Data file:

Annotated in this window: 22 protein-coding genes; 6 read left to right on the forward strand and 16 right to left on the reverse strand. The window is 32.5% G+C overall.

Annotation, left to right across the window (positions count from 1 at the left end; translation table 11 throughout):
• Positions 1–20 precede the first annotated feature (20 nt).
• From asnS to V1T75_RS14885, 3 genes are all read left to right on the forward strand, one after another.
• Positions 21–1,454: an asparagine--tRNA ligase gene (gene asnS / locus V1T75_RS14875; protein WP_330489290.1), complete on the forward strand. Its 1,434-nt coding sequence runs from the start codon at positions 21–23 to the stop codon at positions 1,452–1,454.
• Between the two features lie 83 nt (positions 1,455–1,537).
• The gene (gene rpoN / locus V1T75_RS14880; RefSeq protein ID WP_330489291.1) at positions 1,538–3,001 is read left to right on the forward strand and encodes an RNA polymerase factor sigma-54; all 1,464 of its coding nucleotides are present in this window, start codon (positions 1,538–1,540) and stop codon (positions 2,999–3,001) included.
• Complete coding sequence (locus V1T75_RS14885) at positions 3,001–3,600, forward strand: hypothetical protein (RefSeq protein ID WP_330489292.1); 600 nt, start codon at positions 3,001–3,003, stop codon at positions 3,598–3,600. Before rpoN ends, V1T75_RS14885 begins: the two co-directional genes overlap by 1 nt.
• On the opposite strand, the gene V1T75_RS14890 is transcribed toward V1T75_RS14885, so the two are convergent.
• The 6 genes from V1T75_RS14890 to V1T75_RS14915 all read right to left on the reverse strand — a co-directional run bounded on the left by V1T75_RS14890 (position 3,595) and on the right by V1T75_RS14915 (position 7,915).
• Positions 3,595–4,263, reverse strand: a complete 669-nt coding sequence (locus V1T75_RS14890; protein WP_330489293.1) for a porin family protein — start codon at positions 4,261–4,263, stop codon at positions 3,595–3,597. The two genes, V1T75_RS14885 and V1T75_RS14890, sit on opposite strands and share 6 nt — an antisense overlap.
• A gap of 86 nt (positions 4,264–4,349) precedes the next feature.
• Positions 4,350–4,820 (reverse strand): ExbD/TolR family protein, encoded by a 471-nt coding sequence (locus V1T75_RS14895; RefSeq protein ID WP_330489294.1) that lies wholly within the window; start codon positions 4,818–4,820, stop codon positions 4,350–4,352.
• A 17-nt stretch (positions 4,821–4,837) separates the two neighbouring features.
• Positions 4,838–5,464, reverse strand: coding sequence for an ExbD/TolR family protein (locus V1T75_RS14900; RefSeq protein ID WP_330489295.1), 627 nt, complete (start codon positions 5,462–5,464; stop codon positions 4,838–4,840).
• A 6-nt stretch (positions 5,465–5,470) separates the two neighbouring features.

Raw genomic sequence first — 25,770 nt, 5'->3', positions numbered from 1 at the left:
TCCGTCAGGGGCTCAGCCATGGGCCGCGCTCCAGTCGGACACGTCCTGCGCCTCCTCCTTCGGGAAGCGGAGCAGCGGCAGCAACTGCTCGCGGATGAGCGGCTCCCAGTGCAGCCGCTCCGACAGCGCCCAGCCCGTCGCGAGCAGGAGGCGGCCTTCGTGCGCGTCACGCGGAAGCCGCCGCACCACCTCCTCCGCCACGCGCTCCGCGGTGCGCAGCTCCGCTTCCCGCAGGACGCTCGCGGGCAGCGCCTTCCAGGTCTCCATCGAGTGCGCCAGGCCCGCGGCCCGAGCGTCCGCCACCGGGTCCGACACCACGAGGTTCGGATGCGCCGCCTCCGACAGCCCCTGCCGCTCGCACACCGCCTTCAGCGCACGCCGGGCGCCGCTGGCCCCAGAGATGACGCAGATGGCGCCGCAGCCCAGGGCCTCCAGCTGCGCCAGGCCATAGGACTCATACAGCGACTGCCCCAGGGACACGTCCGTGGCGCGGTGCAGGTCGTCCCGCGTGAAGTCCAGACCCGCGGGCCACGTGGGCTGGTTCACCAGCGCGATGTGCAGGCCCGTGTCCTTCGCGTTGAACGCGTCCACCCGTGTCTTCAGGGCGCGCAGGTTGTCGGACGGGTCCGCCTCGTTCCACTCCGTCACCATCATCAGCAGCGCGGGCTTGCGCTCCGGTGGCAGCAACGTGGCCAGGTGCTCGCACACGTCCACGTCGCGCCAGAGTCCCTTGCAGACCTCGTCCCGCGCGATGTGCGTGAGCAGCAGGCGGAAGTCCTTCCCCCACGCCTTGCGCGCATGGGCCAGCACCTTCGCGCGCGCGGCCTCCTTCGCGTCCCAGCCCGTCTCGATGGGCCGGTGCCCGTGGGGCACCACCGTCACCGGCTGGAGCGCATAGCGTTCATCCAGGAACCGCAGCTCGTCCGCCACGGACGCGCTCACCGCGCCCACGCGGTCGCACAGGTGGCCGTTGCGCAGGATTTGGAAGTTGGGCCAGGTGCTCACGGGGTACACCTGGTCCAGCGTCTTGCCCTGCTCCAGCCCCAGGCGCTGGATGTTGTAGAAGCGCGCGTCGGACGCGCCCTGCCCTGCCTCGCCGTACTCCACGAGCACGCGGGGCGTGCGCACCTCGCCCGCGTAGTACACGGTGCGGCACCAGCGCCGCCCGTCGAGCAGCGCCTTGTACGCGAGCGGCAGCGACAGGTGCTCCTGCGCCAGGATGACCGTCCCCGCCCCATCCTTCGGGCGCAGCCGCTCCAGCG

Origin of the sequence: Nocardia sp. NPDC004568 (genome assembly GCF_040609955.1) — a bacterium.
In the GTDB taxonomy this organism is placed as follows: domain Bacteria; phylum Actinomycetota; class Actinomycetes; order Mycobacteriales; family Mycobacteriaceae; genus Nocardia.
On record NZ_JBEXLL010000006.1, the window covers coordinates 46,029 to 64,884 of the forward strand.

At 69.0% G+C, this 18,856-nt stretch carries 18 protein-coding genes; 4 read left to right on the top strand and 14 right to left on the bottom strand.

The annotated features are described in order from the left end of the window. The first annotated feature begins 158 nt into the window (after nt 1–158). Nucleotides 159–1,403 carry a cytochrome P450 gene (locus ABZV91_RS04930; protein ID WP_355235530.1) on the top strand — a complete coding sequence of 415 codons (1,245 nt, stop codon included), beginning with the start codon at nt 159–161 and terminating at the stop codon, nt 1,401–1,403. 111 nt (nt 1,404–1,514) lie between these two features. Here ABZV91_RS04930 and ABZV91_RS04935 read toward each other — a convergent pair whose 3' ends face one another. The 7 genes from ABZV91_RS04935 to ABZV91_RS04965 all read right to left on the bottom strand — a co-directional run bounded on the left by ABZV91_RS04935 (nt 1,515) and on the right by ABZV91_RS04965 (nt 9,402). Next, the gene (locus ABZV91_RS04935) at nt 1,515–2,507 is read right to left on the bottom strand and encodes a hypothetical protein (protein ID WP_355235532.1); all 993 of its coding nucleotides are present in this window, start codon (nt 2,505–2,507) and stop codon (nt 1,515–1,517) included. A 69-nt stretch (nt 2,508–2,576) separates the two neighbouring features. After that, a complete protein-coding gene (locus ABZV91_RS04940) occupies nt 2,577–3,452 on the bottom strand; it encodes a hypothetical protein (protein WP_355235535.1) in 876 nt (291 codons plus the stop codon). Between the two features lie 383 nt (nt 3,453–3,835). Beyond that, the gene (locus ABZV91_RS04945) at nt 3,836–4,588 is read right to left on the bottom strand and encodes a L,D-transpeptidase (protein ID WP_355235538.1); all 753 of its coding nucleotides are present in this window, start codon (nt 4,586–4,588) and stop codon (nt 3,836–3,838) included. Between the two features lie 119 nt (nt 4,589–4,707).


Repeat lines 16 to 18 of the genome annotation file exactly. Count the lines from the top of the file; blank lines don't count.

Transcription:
• A 6-nt stretch (positions 5,465–5,470) separates the two neighbouring features.

Raw genomic sequence first — 25,770 nt, 5'->3', positions numbered from 1 at the left:
TCCGTCAGGGGCTCAGCCATGGGCCGCGCTCCAGTCGGACACGTCCTGCGCCTCCTCCTTCGGGAAGCGGAGCAGCGGCAGCAACTGCTCGCGGATGAGCGGCTCCCAGTGCAGCCGCTCCGACAGCGCCCAGCCCGTCGCGAGCAGGAGGCGGCCTTCGTGCGCGTCACGCGGAAGCCGCCGCACCACCTCCTCCGCCACGCGCTCCGCGGTGCGCAGCTCCGCTTCCCGCAGGACGCTCGCGGGCAGCGCCTTCCAGGTCTCCATCGAGTGCGCCAGGCCCGCGGCCCGAGCGTCCGCCACCGGGTCCGACACCACGAGGTTCGGATGCGCCGCCTCCGACAGCCCCTGCCGCTCGCACACCGCCTTCAGCGCACGCCGGGCGCCGCTGGCCCCAGAGATGACGCAGATGGCGCCGCAGCCCAGGGCCTCCAGCTGCGCCAGGCCATAGGACTCATACAGCGACTGCCCCAGGGACACGTCCGTGGCGCGGTGCAGGTCGTCCCGCGTGAAGTCCAGACCCGCGGGCCACGTGGGCTGGTTCACCAGCGCGATGTGCAGGCCCGTGTCCTTCGCGTTGAACGCGTCCACCCGTGTCTTCAGGGCGCGCAGGTTGTCGGACGGGTCCGCCTCGTTCCACTCCGTCACCATCATCAGCAGCGCGGGCTTGCGCTCCGGTGGCAGCAACGTGGCCAGGTGCTCGCACACGTCCACGTCGCGCCAGAGTCCCTTGCAGACCTCGTCCCGCGCGATGTGCGTGAGCAGCAGGCGGAAGTCCTTCCCCCACGCCTTGCGCGCATGGGCCAGCACCTTCGCGCGCGCGGCCTCCTTCGCGTCCCAGCCCGTCTCGATGGGCCGGTGCCCGTGGGGCACCACCGTCACCGGCTGGAGCGCATAGCGTTCATCCAGGAACCGCAGCTCGTCCGCCACGGACGCGCTCACCGCGCCCACGCGGTCGCACAGGTGGCCGTTGCGCAGGATTTGGAAGTTGGGCCAGGTGCTCACGGGGTACACCTGGTCCAGCGTCTTGCCCTGCTCCAGCCCCAGGCGCTGGATGTTGTAGAAGCGCGCGTCGGACGCGCCCTGCCCTGCCTCGCCGTACTCCACGAGCACGCGGGGCGTGCGCACCTCGCCCGCGTAGTACACGGTGCGGCACCAGCGCCGCCCGTCGAGCAGCGCCTTGTACGCGAGCGGCAGCGACAGGTGCTCCTGCGCCAGGATGACCGTCCCCGCCCCATCCTTCGGGCGCAGCCGCTCCAGCG